I have searched high and low, every bookcase in my house (and there are a lot) and I cannot find my copy of Middlesex.  I am so disappointed, because I was really looking forward to finally reading it.  I wonder if I have a box of books somewhere that I never unpacked (unlikely) or if I left it at my mom’s house (more likely, and more tragic, since she lives over 1,000 miles away).

ANYWAY, since I need to read a book I own, and I need to read a Pulitzer Prize winner, I am going to attempt to read The Brief Wondrous Life of Oscar Wao.  The only problem is that my copy is in Spanish. I bought that book at the height of my Spanish proficiency, when I was constantly speaking, reading, writing, translating, and even teaching it.  Can I still read a full-length novel in a foreign language?  Will I be able to review it coherently in English?  We’ll see.  But I’ll try my best.

Do you use your local library?

I used to.  Growing up, I had a great library.  It had an awesome selection, and was part of a huge library system, so I could request books from any of probably fifty surrounding libraries and have them within a day or two.  (It was also great because wait times were a lot shorter for popular books, since there were so many copies in circulation.)  I read the entire young adult section when I was in high school.

In college, I really only used the library for research.  It seemed wrong to check books out for fun when I wasn’t even finishing my required reading on time.  And I guess I got out of the habit.

So when I finished school and moved to a new town, I had to check out the library.  It’s a big, modern building.  Lots of glass.  Cafe on the first floor.  Open floor plan.  Many levels.  I browsed around a bit, got a library card, went to check something out – and was charged $1.00?

WHAT?  I didn’t even have cash on me.  I had to scrounge through my pockets for change.  Super embarrassing.

I haven’t been back since, because I could not for the life of me figure out why the library was CHARGING ME. I mean, their website says sometimes they charge a $1.00 “new release fee,” but come on.  I’ve checked out plenty of new releases from other libraries, and the only time I’ve been charged is when I’m too lazy to take them back on time.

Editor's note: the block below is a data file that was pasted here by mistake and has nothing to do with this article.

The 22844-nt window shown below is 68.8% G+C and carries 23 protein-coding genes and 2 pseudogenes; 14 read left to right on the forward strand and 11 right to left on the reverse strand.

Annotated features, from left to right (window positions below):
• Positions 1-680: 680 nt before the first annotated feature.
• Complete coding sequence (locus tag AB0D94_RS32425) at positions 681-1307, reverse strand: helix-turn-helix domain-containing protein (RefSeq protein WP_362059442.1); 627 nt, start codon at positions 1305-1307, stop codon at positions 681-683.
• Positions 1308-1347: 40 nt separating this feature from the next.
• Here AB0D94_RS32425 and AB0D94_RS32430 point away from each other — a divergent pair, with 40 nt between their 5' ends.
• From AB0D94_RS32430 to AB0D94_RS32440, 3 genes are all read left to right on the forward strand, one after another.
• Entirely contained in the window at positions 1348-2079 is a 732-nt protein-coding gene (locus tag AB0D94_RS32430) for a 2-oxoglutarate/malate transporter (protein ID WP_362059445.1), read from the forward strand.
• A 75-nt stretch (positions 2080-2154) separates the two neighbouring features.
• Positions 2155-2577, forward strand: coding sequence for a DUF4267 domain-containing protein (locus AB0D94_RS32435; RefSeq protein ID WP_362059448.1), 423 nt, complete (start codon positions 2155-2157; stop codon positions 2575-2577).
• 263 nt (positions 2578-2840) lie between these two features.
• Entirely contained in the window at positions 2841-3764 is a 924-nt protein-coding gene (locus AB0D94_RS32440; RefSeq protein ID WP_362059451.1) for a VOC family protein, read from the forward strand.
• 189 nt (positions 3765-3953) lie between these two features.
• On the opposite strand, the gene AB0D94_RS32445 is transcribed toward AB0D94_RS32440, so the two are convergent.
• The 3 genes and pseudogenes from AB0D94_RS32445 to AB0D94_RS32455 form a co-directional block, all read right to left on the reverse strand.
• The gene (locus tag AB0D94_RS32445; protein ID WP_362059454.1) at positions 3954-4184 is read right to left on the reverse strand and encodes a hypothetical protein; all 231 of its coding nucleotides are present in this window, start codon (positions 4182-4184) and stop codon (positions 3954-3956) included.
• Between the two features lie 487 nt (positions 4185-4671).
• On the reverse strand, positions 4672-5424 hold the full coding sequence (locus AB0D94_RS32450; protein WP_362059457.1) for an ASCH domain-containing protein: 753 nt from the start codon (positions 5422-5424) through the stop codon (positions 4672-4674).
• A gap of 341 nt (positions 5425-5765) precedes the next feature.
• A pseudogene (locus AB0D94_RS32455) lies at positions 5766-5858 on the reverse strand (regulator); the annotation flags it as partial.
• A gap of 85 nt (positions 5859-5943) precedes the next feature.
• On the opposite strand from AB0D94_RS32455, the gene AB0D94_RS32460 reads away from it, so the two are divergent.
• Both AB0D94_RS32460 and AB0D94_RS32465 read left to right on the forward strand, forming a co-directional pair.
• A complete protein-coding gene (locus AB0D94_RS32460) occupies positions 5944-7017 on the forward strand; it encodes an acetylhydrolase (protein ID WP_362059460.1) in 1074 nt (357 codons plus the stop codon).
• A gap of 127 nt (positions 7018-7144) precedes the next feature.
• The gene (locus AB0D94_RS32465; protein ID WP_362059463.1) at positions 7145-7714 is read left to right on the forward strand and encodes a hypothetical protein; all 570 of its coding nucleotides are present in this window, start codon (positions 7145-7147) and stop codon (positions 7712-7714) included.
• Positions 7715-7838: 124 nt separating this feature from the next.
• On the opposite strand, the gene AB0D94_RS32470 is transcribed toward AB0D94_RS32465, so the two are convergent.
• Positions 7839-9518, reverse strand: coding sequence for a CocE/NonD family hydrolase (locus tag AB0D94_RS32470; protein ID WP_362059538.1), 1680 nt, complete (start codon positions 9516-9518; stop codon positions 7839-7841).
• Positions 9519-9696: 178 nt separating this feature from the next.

Also, their selection sucks.

But I’m thinking about going back and giving it another shot.  It’s been three years now, and maybe I’ll try to avoid the new releases.  Also, I’m trying not to buy as many new books, because a huge chunk of my paycheck was disappearing each month.  Might as well use a resource that’s right down the street, right?

What about you?  Do you use your library, or do you like to own the books you read?  How is the selection at your library?  Is it worth your time to go there?

   Goodreads   Amazon

This is my second year having a membership to a CSA. For those of you not in the know, that’s Community Supported Agriculture, in which you pay a lump sum to a local farmer over the winter, and then you’re given piles and piles of produce all spring, summer, and fall. The farm I use is 100% organic, with many interesting vegetables and heirloom varieties I’d never even heard of prior to joining. They even have a pick-your-own portion, which is a huge stress reliever for me. Going from a hectic medical office filled with angry patients to a huge open field in the middle of nowhere is a great feeling.

So, anyway, I get at least twenty pounds of fresh vegetables a week, so I’m always looking for new and tasty ways to enjoy them. One of the reasons I requested this cookbook from Netgalley is the fact that Tara Stiles promotes a healthy, plant-based diet. And she’s holding some kale on the cover, so that had to be a good sign too. I was expecting this book to be chock full of ideas for what to do with my abundance of tomatoes, eggplants, zucchini, and peppers.

But really, that’s not so much what this book is about. A hefty portion is comprised of Stiles’ philosophy on life, cooking, and keeping things natural. She preaches about ridding your home of plastic containers and nonstick pans. She’d come into your home and remove all them herself if she could, she says. Empty your pantry and refrigerator of all unhealthy foods, she advises. Fill it back up with her staples, and you’ll never have to eat out again.

That’s all well and good, but…

Who actually has the time and money to do all of that prior to even starting one of her recipes? I was flipping through this cookbook in hopes of finding some interesting things to do with kale, not to be lectured that I’m going to get cancer and my future children will have health issues due to microwaving plastic or using a nonstick frying pan.